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Asian stocks surge, tracking US rally, as yen drops and energy shares climb

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[WELLINGTON] Asian stocks rose sharply as markets opened Wednesday (March 2), following a surge in US shares, as a weaker yen buoyed Japanese equities and energy companies advanced.

The MSCI Asia Pacific Index climbed 0.6 per cent to 120.57 as of 9:01 am in Tokyo, with health-care and energy shares leading gains. The Asia Pacific gauge has jumped 6.7 per cent from this year's low on Feb 12.

Japan's Topix index added 1.9 per cent after the yen slid 1.2 per cent on Tuesday, while the Standard & Poor's 500 Index posted its largest increase since January.

South Korea's Kospi index advanced 1.4 per cent and Australia's S&P/ASX 200 Index rose 1.5 per cent. New Zealand's S&P/NZX 50 Index climbed 0.2 per cent.

Futures on Hong Kong's Hang Seng Index added 0.9 per cent in most recent trading, while contracts on the Hang Seng Chain Enterprises Index and the FTSE China A50 Index each gained 1.3 per cent.

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Crude pared a rally on Wednesday after rising almost 5 per cent the previous two days.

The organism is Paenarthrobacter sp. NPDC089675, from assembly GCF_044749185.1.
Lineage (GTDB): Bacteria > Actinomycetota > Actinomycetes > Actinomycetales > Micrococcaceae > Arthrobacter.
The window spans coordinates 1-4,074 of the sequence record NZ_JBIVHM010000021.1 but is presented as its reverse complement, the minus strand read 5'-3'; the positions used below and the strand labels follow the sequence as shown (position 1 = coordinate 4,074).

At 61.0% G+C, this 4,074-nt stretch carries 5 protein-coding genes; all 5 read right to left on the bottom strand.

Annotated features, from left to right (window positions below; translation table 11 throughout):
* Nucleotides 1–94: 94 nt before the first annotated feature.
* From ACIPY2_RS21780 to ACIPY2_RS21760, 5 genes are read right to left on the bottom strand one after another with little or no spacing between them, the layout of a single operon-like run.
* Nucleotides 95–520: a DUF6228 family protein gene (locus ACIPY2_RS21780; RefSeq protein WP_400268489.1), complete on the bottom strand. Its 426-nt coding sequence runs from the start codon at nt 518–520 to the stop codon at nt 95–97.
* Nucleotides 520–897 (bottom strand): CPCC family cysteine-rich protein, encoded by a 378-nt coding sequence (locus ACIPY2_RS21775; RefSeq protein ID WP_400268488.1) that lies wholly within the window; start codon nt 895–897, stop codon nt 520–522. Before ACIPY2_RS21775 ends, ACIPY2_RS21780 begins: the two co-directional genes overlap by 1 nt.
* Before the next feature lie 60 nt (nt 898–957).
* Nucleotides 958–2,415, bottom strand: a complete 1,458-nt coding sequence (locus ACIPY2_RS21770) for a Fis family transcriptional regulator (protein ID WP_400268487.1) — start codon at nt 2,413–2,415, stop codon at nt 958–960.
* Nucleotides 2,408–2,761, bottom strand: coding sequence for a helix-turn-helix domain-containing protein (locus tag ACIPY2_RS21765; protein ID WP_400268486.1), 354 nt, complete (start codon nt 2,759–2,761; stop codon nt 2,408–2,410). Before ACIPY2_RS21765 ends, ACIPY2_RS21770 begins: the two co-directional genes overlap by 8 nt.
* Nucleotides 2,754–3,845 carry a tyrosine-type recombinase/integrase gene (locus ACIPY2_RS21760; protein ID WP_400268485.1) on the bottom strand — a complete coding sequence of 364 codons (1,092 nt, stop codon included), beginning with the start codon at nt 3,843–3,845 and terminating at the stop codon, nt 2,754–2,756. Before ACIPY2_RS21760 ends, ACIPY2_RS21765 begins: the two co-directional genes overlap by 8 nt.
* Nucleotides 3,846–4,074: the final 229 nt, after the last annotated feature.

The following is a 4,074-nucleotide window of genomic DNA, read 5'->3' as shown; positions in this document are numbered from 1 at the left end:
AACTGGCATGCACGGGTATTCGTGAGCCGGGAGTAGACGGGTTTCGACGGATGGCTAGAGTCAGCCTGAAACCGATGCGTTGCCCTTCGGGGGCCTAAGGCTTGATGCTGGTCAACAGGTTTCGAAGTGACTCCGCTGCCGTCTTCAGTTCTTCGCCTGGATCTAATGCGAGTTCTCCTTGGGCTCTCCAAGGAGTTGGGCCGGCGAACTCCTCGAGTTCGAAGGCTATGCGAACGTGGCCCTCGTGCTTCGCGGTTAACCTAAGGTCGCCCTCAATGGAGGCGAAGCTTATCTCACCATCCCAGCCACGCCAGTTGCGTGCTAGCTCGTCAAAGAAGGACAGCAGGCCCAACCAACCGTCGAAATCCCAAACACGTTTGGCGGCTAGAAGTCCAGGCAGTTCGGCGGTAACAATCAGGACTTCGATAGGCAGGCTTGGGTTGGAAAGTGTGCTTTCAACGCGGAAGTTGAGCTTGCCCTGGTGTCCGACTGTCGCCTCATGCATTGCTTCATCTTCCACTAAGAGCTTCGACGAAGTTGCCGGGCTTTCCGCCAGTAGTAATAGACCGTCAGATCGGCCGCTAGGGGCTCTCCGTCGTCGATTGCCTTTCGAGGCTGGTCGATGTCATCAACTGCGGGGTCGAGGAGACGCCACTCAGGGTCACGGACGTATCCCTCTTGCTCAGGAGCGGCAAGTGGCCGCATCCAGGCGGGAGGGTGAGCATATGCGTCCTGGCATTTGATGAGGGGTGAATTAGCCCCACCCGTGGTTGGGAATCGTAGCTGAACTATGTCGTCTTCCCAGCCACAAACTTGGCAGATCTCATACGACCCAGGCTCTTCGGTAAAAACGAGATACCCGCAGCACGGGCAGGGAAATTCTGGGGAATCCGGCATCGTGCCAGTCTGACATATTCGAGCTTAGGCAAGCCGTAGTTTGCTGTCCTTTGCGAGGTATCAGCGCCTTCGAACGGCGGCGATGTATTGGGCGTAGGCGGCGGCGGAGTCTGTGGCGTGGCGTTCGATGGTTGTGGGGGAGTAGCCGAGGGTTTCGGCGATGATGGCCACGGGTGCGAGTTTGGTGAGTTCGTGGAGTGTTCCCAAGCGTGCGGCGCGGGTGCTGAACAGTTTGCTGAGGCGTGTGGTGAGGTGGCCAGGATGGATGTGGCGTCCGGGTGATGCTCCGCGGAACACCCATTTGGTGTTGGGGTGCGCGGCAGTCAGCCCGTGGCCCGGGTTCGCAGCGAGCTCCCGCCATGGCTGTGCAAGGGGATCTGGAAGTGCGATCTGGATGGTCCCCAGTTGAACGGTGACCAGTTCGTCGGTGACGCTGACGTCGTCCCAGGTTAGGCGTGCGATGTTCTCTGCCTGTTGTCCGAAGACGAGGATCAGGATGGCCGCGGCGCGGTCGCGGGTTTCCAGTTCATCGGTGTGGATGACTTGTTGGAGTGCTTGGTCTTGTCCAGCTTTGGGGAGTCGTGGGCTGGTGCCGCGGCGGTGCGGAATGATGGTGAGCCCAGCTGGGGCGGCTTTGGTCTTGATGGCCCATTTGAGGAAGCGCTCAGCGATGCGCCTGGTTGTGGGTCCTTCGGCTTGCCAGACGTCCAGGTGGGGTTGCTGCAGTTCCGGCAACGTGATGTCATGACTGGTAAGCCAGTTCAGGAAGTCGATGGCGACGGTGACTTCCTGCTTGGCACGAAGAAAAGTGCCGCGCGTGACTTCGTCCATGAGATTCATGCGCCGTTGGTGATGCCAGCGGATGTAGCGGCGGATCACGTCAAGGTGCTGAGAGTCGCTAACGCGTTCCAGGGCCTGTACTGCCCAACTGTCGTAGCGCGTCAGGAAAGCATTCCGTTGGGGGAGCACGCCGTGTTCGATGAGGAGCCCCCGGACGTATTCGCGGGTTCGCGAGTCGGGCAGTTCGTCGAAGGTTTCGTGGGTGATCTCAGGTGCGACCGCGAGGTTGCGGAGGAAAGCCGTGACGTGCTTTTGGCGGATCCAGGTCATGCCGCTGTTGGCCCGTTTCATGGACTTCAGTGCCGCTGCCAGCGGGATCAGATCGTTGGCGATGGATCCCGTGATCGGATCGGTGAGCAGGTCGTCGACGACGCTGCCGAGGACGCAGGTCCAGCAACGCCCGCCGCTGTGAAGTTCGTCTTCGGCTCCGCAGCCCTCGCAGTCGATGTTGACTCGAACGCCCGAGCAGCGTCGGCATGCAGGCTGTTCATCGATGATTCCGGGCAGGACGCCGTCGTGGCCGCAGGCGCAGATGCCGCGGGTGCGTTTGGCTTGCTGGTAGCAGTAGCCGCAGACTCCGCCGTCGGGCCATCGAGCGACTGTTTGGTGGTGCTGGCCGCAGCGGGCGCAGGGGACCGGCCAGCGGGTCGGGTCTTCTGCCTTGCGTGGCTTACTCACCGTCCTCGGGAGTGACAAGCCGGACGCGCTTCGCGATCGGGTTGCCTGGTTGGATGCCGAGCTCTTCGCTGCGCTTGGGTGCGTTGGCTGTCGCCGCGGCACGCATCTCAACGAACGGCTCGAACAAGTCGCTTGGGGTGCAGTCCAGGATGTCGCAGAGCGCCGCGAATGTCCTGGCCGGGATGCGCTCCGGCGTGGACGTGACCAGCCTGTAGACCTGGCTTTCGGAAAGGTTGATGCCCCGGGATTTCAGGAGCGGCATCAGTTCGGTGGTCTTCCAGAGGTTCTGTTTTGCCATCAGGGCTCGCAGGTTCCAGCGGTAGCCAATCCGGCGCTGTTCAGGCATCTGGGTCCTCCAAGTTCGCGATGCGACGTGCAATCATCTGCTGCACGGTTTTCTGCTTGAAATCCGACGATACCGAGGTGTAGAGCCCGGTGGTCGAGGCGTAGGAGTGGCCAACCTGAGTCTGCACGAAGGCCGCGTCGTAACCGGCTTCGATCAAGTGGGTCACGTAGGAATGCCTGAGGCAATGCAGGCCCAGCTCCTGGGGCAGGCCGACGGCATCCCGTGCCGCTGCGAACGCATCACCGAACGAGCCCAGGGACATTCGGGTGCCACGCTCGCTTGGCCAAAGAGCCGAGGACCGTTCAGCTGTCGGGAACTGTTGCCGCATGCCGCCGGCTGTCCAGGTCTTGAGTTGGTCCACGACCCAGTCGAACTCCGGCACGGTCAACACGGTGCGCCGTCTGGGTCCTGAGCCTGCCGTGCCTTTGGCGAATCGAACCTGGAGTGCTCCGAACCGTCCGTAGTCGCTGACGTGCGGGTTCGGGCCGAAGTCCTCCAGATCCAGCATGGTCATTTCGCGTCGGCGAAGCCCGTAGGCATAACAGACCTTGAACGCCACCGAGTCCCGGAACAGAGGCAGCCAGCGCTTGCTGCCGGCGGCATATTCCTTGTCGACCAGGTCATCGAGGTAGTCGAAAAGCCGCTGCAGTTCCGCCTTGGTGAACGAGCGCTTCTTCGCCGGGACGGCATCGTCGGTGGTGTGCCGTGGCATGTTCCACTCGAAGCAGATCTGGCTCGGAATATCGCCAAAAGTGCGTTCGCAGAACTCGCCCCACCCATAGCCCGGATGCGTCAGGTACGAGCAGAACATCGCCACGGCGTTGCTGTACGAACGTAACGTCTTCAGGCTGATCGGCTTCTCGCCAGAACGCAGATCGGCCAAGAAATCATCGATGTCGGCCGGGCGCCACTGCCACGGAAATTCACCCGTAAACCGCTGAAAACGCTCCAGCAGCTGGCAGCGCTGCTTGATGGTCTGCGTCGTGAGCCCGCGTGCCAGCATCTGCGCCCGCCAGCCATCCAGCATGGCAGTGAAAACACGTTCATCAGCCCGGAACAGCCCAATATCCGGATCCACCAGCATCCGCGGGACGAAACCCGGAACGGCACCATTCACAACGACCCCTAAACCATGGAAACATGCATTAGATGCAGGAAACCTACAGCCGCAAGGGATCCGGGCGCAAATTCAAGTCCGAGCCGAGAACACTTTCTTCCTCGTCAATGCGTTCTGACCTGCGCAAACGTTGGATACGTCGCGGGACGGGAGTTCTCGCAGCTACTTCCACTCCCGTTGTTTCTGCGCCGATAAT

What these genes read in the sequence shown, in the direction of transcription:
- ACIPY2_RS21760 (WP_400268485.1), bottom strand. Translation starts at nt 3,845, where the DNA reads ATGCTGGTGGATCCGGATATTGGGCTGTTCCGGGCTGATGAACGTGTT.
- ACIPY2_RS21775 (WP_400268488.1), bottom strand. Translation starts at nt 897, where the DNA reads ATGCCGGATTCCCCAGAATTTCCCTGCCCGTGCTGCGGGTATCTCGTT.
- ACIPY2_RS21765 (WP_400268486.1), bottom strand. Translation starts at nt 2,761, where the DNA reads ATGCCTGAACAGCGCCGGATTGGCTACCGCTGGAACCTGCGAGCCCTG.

"We are getting a bit of stability in markets," said Nader Naeimi, Sydney-based head of dynamic markets at AMP Capital Investors Ltd, which oversees about US$115 billion.

"Most of the yen strength is behind us and most of the panic is behind us. People are underestimating just how much ammunition central banks have. US growth is slow but steady."

Futures on the Standard & Poor's 500 Index slipped 0.1 per cent. The underlying equity measure jumped 2.4 per cent on Tuesday, while the Nasdaq 100 Index had its best day since August, as reports showed factory activity in February shrank less than forecast and spending on construction projects rose the most since May.

China said Monday it would reduce the amount of cash lenders must lock away in a bid to cushion a slowdown there. Its manufacturing data trailed estimates on Tuesday, reinforcing concern about the health of Asia's largest economy.

US presidential primaries move into focus today, with more delegates to be awarded than on any other day of the nomination race. Investors are also assessing economic releases to gauge the possible trajectory of interest-rate increases before the Federal Reserve's next decision on March 16, with the government's monthly jobs report due on March 4.


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